12. 12. Criminal Liability  Aimed at pattern of “predatory and abusive” practices: • Unauthorized use of another’s computer • Use of computer to relay/retransmit with intent to deceive as to origin • Falsification of “header” information • Falsification of identity in registering for e-mail accounts or websites used to send messages • Falsely claiming entitlement to use internet protocol addresses
  13. 13. Criminal Liability  If message depicts sexually explicit conduct, sender must include “clearly identifiable marks or notices” to be prescribed by the FTC (no later than 4/04), to facilitate identification and filtering
  14. 14. Criminal Sanctions  Up to 5 years of jail per violation  Fine  Forfeiture of proceeds, equipment, software
  15. 15. Civil Liability  For less serious violations of the law  Penalties and damages  Injunction
  16. 16. Civil Liability – Don’ts  No false/misleading header information (applies even to transactional and relationship messages)  No deceptive subject headings • Likely to mislead reasonable recipient • Clever teasers may be illegal
  17. 17. Civil Liability – Do’s  Include return e-mail address or other internet-based mechanism to accept opt out requests • May use opt out menu • Must honor opt out requests in 10 bus. days • Can’t sell/exchange/release addresses of opt outs  Identify message as an advertisement or solicitation, unless recipient has given prior affirmative consent
  18. 18. Civil Liability – Do’s  Provide “a valid physical postal address” for the sender  Monitor activities of any e-mail marketing vendor • Express liability if vendor falsifies transmission information • Implied liability if vendor violates other provisions of law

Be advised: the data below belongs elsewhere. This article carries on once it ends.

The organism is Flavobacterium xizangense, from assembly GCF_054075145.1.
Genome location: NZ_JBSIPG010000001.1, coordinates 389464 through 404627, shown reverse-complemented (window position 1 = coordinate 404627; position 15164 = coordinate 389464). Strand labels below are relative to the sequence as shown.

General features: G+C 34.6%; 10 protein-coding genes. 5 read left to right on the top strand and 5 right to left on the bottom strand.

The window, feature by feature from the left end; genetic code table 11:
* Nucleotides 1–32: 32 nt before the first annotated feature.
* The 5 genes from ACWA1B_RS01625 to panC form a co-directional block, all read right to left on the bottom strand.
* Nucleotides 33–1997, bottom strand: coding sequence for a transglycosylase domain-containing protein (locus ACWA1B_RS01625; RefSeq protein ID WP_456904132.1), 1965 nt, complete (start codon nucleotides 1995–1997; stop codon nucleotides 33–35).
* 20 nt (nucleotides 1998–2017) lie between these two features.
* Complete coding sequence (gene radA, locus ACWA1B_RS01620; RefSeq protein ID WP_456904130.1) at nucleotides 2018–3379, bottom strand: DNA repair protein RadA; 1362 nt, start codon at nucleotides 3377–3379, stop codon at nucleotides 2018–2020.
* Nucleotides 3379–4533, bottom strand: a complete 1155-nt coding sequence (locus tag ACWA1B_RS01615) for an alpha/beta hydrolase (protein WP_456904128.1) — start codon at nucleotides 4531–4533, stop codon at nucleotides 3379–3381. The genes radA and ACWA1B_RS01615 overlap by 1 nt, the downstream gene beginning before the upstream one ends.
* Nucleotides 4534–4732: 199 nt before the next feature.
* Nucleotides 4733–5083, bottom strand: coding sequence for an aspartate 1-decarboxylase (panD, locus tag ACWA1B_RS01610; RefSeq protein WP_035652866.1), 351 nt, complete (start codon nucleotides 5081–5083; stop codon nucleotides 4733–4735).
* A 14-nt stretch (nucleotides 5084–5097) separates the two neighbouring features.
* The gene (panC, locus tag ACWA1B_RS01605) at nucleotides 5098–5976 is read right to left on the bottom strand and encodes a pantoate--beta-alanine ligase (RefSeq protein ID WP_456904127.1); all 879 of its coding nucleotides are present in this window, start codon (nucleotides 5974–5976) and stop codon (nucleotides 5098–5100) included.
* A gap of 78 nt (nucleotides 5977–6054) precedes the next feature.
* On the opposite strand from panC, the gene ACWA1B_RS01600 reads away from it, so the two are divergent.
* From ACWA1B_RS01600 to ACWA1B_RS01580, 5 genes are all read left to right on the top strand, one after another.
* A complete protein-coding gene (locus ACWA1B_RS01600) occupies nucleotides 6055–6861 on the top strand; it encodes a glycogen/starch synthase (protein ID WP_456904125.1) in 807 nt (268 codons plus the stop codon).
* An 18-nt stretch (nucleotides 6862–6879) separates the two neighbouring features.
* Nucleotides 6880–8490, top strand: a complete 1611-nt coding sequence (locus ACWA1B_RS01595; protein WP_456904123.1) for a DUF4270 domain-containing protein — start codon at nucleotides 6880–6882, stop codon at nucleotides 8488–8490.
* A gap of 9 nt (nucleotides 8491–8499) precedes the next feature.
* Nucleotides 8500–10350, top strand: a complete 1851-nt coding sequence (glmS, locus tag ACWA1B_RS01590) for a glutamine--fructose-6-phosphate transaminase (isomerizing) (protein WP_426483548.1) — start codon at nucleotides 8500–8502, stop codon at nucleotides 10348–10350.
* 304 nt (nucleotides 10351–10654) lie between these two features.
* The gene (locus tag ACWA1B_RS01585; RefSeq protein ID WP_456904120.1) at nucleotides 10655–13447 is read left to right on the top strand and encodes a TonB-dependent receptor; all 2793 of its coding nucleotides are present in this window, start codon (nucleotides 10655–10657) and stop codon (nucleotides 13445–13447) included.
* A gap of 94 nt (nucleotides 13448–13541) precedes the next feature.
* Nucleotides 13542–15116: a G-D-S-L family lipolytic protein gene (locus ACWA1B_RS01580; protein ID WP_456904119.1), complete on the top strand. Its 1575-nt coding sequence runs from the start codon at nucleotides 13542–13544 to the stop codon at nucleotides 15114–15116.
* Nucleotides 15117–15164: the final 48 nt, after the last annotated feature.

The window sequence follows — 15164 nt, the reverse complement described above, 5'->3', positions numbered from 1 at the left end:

19. 19. Who Enforces?  Federal Trade Commission  Other federal agencies  State attorney generals  ISP providers  Probably not spam recipients
  20. 20. Preemption of State/ Local Laws  Preemption of anti-spam laws except those that prohibit falsity or deception  Does not affect state laws not specific to e-mail  SB 186 opt in requirements preempted before they took effect  No preemption of ISP policies, which may be stricter
  21. 21. Next Steps at Federal Level  FTC to consider adoption of national do- not-email registry (implementation possible by fall 2004)  FTC to study rewards for tipsters  FTC to study mandatory identifiers in subject lines, including “ADV”  FTC to adopt refining rules  FCC to adopt rules by 9/04 to limit unwanted mobile service messages
  22. 22. Compliance Keys  Internal audit: assess extent to which external communications fall within law  Develop template that includes required information (e.g., opt out invitation, physical address, [advt. disclosure])  Train and retrain marketing personnel – watch for FTC rules
  23. 23. Compliance Keys  Ensure compliance with opt out requests • Centralized unsubscribe list? • Difficulties where marketing is fragmented  Develop and Maintain Integrity of Lists with Affirmative Consents • Messages need not be labeled as an advertisement or solicitation  Consider use of e-mail service provider